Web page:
Rwanda
The total obligations encompassed about $247 million. The top activities involved the Feeder Roads Improvement Project (FRDP) and PEPFAR Operational Plan Programs. The top sector covered population policies and reproductive health. All of the aid involved economic (rather than military) assistance.

Sierra Leone
The total obligations entailed about $201 million. The top activity covered World Food Programme Logistics activities. The top sector involved emergency response. All of the aid involved economic—instead of military—assistance.

Syria
The total obligations encompassed about $913 million, making them the highest receiver of aid. The top activity involved the WFP Syria Emergency Food Security Program (EFSP). The top sector covered emergency response. About four percent of the aid belonged to the military category.

Aid to Egypt and Israel, nations using funds for almost exclusively military purposes, remains relatively consistent for the upcoming fiscal year. Meanwhile, nations fighting global poverty with essential U.S. aid are facing detrimental budget cuts. Breaking U.S. assistance down offers data-based reasons to preserve more funding as a means of fighting global poverty, rather than fueling another nation’s military.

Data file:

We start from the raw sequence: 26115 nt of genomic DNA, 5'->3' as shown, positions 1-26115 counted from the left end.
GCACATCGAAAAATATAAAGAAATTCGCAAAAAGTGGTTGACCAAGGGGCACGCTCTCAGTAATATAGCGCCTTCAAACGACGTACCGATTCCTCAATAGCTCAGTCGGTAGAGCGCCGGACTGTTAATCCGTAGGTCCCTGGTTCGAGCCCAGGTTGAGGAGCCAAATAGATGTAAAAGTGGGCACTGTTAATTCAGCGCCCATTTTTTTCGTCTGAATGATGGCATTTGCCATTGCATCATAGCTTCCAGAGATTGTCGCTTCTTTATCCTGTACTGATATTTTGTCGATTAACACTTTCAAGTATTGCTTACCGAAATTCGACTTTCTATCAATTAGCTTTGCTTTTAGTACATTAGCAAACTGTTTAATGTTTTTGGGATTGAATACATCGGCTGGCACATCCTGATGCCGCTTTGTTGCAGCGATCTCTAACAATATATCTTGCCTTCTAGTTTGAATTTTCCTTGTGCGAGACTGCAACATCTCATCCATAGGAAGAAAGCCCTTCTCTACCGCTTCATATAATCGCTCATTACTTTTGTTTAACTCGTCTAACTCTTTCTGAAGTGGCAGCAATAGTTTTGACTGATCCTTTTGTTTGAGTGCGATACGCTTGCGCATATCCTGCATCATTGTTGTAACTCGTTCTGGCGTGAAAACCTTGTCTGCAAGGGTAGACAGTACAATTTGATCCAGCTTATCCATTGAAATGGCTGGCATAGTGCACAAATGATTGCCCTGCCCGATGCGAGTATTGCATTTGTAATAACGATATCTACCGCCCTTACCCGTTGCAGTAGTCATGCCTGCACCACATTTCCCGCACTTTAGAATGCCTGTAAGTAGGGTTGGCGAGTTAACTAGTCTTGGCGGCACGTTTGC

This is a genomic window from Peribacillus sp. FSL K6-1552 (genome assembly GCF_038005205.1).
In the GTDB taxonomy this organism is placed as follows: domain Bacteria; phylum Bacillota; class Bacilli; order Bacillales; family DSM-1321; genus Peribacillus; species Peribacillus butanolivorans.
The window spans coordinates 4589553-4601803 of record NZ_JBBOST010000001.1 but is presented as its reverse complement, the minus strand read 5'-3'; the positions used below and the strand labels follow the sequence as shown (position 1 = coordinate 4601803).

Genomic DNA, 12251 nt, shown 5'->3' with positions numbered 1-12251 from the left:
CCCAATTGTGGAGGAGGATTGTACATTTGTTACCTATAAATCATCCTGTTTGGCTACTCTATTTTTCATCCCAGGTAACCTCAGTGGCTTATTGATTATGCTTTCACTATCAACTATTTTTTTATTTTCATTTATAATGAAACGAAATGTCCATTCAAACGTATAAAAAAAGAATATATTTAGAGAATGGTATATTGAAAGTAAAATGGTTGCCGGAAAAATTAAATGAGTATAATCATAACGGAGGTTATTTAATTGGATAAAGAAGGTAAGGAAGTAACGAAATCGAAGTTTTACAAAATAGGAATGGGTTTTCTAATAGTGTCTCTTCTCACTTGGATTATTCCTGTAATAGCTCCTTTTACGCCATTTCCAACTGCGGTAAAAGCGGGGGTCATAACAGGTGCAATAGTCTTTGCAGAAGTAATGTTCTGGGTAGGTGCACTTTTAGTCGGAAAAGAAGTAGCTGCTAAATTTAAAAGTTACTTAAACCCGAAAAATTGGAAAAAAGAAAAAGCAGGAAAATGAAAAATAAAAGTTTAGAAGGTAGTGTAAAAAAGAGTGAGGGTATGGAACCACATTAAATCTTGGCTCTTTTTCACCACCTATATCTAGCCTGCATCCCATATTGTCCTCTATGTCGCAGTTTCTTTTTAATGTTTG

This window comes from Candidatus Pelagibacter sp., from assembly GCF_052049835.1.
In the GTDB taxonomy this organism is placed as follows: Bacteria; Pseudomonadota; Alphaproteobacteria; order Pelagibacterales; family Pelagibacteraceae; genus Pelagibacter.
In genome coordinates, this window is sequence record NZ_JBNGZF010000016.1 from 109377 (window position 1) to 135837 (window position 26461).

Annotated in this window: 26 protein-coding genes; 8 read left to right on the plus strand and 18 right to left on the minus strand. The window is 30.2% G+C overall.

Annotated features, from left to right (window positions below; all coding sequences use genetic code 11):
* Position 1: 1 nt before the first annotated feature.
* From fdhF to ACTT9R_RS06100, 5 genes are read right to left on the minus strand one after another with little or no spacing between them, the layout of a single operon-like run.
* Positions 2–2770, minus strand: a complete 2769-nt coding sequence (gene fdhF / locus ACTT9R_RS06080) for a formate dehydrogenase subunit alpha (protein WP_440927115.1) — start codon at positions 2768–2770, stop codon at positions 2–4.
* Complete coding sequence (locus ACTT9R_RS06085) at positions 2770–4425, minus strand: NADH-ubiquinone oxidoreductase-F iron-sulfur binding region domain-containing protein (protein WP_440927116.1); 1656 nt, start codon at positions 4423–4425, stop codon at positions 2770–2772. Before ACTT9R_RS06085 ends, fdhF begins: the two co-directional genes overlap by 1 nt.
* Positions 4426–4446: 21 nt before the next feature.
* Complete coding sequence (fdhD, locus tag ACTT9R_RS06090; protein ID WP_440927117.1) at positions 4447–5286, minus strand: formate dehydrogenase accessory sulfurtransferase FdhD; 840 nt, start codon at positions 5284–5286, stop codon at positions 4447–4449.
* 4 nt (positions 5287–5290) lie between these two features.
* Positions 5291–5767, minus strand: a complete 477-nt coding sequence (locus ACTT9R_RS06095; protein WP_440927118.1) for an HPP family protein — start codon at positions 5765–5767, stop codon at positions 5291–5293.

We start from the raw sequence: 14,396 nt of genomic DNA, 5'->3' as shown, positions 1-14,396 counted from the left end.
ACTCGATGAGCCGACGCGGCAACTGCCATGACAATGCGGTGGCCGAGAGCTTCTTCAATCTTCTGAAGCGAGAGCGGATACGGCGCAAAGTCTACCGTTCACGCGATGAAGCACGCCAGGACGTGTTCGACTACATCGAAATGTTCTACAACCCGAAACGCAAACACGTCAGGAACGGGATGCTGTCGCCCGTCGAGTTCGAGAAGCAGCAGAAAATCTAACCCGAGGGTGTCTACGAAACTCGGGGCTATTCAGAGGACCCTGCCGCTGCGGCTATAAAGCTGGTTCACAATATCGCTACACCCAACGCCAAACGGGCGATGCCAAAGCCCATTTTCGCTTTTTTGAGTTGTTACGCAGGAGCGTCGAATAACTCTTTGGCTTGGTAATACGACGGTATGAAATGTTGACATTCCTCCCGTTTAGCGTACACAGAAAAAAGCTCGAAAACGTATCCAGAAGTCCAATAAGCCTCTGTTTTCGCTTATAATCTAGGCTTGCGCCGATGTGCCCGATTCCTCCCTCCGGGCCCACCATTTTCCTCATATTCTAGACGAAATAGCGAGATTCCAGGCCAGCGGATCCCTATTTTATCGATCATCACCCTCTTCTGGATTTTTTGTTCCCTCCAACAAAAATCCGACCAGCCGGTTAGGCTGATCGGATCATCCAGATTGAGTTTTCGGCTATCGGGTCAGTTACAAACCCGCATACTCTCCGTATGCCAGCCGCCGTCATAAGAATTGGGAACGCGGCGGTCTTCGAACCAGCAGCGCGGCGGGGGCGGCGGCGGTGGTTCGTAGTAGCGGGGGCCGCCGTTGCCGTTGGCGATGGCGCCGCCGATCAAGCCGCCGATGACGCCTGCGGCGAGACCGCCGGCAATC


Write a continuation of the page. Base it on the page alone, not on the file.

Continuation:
Maleeha Syed
Photo: Flickr

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About Author

Maleeha Syed

Maleeha lives in San Antonio, Texas. Her academic interests include Journalism, human rights and social justice, business and public policy. Maleeha has also been an active officer for an Amnesty International chapter for the past two years. She hopes this will prepare her for a future in reporting on the stories she is fascinated by, which deal with humanitarian struggles and how the political sphere either helps or hinders people.